# [racket] Question about tail recursion

 From: Jack Firth (jackhfirth at gmail.com) Date: Fri Aug 8 12:00:31 EDT 2014 Previous message: [racket] splicing forms and for-body directives Next message: [racket] Question about tail recursion Messages sorted by: [date] [thread] [subject] [author]

```As far as I understand it, the vast majority of the benefit of tail
recursion is less the stack-frame business and more the ability to discard
values you're not using anymore at each step by combining partial results.
To clarify what I mean, for a function sum with a recursive and
tail-recursive version:

(define (sum xs)
(if (empty? xs) 0 (+ (first xs) (sum (rest xs)))))

(define (sum-tailrec xs)
(let loop ([xs xs] [s 0])
(if (empty? xs) s (loop (rest xs) (+ s (first xs))))))

> (sum '(1 2 3))
=> (+ 1 (sum '(2 3)))
=> (+ 1 (+ 2 (sum '(3))))
=> (+ 1 (+ 2 (+ 3  (sum '()))))
=> (+ 1 (+ 2 (+ 3 0)))
=> (+ 1 (+ 2 3))
=> (+ 1 5)
6

> (sum-tailrec '(1 2 3))
=> (loop '(1 2 3) 0)
=> (loop '(2 3) 1)
=> (loop '(3) 3)
=> (loop '() 6)
6

The tail recursive version is much better because you can perform the
calculation on parts of the list and then ditch those parts and accumulate
your results as you go. But for functions which don't really have any means
of accumulating their results, is there any advantage to tail recursion? If
so, how much? For clarity, consider these two implementations of filter:

(define (my-filter p xs)
(cond
[(empty? xs) xs]
[(p (first xs)) (cons (first xs) (my-filter p (rest xs)))]
[else (my-filter (rest xs))]))

(define (my-filter-tail-rec p xs)
(let loop ([xs xs] [filtered '()])
(cond
[(empty? xs) (reverse filtered)]
[(p (first xs)) (loop (rest xs) (cons (first xs) filtered))]
[else (loop (rest xs) filtered)])))

> (my-filter even? '(1 2 3 4))
=> (my-filter even? '(2 3 4))
=> (cons 2 (my-filter even? '(3 4)))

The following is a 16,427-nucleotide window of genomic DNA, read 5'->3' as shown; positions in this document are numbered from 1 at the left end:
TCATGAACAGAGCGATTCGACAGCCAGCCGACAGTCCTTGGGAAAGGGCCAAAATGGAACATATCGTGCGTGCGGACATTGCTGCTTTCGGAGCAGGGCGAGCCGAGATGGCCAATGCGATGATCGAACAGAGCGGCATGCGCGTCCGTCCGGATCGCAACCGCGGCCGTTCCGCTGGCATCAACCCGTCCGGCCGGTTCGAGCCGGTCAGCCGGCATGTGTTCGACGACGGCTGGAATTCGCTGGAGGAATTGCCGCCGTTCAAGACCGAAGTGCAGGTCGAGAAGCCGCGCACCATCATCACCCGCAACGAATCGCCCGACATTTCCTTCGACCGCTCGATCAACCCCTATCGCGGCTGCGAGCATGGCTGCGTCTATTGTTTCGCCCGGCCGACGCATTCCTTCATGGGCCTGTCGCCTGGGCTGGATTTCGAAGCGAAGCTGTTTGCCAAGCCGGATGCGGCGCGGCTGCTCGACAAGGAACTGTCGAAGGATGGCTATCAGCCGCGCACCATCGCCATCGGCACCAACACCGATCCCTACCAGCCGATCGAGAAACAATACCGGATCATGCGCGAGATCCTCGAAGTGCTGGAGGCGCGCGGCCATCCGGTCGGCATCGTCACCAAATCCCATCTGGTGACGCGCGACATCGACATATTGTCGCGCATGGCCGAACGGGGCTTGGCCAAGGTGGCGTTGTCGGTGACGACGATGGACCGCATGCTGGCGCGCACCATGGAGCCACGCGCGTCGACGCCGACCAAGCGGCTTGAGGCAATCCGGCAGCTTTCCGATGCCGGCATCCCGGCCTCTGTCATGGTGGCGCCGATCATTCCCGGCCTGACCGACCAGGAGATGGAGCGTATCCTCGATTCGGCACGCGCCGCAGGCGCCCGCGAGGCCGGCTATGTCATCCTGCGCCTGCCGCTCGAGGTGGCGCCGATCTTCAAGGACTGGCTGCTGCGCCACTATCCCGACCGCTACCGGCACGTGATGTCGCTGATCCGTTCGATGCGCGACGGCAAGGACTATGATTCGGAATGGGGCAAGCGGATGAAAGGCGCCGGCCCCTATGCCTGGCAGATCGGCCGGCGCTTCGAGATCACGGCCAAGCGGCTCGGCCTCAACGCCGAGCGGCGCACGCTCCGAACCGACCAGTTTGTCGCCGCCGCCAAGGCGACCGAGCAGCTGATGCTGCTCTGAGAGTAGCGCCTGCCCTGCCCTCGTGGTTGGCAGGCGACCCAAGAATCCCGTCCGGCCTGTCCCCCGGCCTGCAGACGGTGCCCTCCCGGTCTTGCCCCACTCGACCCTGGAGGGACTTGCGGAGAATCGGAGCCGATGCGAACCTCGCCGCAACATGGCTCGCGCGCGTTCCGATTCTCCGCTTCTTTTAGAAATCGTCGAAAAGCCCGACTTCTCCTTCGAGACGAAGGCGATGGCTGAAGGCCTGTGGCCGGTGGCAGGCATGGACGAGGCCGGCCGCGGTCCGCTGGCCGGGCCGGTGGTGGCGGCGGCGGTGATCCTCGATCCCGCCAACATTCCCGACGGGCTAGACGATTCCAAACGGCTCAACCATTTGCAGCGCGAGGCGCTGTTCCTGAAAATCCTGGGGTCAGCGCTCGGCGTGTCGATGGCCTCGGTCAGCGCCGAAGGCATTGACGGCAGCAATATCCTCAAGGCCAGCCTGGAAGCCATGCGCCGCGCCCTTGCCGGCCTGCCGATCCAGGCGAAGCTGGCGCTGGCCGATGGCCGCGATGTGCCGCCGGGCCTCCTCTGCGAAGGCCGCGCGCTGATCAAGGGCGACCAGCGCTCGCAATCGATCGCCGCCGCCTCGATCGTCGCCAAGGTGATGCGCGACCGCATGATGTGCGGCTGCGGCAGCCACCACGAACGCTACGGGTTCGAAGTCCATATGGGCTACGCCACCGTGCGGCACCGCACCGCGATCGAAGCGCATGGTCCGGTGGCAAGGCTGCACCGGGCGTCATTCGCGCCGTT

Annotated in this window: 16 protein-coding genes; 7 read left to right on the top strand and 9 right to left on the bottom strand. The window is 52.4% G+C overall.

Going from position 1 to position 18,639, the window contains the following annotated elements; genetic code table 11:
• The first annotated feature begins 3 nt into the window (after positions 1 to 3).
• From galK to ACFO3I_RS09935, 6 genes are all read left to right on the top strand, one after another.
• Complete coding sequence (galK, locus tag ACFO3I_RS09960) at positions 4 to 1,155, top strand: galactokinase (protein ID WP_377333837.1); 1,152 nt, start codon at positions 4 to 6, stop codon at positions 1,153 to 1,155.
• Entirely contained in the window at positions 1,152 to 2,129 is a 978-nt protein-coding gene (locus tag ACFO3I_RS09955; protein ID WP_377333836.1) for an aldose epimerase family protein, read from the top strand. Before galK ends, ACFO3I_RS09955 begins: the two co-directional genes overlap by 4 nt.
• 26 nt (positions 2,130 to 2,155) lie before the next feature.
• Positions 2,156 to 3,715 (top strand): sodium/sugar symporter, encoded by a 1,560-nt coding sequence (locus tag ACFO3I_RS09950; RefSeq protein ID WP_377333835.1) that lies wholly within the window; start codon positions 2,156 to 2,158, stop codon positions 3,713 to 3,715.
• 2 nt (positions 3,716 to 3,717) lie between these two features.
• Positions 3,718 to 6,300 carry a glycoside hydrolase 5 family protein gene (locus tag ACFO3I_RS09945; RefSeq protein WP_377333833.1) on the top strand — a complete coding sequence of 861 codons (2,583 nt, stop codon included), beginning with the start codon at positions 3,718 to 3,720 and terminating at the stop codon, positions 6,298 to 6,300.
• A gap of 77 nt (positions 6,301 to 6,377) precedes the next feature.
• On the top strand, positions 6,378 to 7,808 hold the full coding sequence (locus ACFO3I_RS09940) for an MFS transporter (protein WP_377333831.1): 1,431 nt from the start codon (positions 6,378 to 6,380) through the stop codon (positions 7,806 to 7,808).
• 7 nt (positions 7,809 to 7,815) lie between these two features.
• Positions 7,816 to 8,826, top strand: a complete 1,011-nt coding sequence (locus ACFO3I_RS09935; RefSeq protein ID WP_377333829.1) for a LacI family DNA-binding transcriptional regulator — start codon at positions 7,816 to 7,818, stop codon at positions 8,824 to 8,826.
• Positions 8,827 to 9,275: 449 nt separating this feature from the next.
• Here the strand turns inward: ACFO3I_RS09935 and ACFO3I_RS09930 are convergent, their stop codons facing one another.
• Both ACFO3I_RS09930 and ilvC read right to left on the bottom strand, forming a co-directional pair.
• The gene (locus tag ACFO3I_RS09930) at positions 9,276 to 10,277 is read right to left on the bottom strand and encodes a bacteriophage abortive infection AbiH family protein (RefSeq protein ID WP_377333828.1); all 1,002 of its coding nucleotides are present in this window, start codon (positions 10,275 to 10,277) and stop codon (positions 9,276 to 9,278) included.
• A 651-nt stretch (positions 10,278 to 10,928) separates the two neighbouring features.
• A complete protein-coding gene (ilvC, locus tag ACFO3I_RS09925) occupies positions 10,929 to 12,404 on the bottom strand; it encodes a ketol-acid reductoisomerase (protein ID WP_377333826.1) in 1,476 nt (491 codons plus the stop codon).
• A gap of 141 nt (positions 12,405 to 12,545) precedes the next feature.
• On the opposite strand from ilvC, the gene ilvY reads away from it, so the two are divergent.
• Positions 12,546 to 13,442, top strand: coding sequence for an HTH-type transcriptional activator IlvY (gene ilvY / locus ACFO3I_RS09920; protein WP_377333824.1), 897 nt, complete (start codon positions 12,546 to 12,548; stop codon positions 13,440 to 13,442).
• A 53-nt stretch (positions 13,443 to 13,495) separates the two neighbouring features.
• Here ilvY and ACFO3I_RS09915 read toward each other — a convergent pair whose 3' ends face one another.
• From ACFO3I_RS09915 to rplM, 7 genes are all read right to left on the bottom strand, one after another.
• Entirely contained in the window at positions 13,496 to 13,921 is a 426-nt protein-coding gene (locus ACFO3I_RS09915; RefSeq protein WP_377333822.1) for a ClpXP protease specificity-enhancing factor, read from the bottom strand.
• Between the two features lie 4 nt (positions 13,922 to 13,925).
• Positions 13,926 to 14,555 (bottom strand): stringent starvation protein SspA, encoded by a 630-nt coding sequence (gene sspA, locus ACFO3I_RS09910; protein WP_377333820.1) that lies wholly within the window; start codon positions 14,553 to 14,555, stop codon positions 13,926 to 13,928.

=> (cons 2 (my-filter even? '(4)))
=> (cons 2 (cons 4 (my-filter even? '())))
=> (cons 2 (cons 4 '()))
=> (cons 2 '(4))
'(2 4)

> (my-filter-tail-rec even? '(1 2 3))
=> (loop '(1 2 3 4) '())
=> (loop '(2 3 4) '())
=> (loop '(3 4) '(2))
=> (loop '(4) '(2))
=> (loop '() '(4 2))
=> (reverse '(4 2))
'(2 4)

The tail recursion doesn't really help much in this problem, because the
only real difference is that the tail recursive version holds the filtered
values in a list instead of consing them on the stack. With the summing,
you could take the values and combine them into something much more compact
in terms of space by just summing them and passing the partial sum, but
there is no logical "compacting" operation that can be done with filtering.
So is there much of any performance or algorithmic difference between tail
recursive and normal recursive functions when tail recursion is achieved
simply by storing intermediate values in a list argument instead of consing
them on the stack? And is that difference significant enough to justify the
cost of reversing the list and the added complexity of writing the code in
a tail recursive fashion?
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